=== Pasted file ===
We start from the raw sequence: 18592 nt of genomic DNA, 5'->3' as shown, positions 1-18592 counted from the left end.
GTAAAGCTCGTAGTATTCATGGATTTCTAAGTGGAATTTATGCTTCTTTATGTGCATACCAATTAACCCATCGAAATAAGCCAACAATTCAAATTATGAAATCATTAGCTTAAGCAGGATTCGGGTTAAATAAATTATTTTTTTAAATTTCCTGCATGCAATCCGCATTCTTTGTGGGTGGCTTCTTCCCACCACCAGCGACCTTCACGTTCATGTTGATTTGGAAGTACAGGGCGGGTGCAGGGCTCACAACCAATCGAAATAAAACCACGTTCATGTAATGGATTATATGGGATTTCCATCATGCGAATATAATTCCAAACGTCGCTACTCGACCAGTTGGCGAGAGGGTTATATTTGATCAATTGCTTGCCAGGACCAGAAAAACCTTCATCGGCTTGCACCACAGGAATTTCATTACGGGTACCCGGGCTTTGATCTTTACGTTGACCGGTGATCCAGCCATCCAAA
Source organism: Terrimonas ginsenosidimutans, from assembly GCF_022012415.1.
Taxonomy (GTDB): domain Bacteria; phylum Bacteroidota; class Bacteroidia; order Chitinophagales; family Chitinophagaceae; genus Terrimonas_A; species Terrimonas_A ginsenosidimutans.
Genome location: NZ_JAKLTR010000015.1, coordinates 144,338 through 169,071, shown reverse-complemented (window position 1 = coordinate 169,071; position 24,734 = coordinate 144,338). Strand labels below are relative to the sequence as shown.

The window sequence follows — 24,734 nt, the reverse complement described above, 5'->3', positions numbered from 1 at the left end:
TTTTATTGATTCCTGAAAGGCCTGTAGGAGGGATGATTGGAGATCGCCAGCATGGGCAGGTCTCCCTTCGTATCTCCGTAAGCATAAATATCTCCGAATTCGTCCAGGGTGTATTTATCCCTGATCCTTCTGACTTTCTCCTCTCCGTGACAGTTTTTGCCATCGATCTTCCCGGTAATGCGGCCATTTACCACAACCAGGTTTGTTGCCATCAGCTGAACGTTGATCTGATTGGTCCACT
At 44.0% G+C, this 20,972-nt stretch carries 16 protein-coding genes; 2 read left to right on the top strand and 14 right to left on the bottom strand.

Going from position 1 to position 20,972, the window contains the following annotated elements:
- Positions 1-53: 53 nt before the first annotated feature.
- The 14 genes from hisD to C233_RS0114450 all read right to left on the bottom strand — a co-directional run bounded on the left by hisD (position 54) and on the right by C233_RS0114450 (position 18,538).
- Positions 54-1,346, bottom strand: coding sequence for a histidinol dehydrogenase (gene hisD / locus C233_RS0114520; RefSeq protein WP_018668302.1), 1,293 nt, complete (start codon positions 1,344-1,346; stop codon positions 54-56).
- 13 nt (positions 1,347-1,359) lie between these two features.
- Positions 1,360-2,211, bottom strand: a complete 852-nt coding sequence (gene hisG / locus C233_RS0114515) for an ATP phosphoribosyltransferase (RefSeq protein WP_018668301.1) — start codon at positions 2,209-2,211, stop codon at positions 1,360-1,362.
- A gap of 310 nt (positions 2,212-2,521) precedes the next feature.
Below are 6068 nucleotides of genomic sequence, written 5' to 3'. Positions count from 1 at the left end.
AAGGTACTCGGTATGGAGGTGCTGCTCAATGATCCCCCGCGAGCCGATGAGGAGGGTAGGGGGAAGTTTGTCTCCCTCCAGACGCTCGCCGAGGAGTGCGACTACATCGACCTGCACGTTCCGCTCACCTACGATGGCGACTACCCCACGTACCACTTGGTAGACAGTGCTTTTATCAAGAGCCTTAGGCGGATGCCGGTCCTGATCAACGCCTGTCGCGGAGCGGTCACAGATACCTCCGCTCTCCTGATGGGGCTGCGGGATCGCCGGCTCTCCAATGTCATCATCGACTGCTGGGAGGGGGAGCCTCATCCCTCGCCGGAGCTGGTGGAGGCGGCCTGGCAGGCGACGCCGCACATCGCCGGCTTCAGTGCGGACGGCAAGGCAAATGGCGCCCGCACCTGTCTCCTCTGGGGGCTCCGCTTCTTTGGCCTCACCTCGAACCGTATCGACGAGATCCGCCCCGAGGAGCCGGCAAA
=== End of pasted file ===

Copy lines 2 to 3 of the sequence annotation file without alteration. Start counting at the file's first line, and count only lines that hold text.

GTAAAGCTCGTAGTATTCATGGATTTCTAAGTGGAATTTATGCTTCTTTATGTGCATACCAATTAACCCATCGAAATAAGCCAACAATTCAAATTATGAAATCATTAGCTTAAGCAGGATTCGGGTTAAATAAATTATTTTTTTAAATTTCCTGCATGCAATCCGCATTCTTTGTGGGTGGCTTCTTCCCACCACCAGCGACCTTCACGTTCATGTTGATTTGGAAGTACAGGGCGGGTGCAGGGCTCACAACCAATCGAAATAAAACCACGTTCATGTAATGGATTATATGGGATTTCCATCATGCGAATATAATTCCAAACGTCGCTACTCGACCAGTTGGCGAGAGGGTTATATTTGATCAATTGCTTGCCAGGACCAGAAAAACCTTCATCGGCTTGCACCACAGGAATTTCATTACGGGTACCCGGGCTTTGATCTTTACGTTGACCGGTGATCCAGCCATCCAAA
Source organism: Terrimonas ginsenosidimutans, from assembly GCF_022012415.1.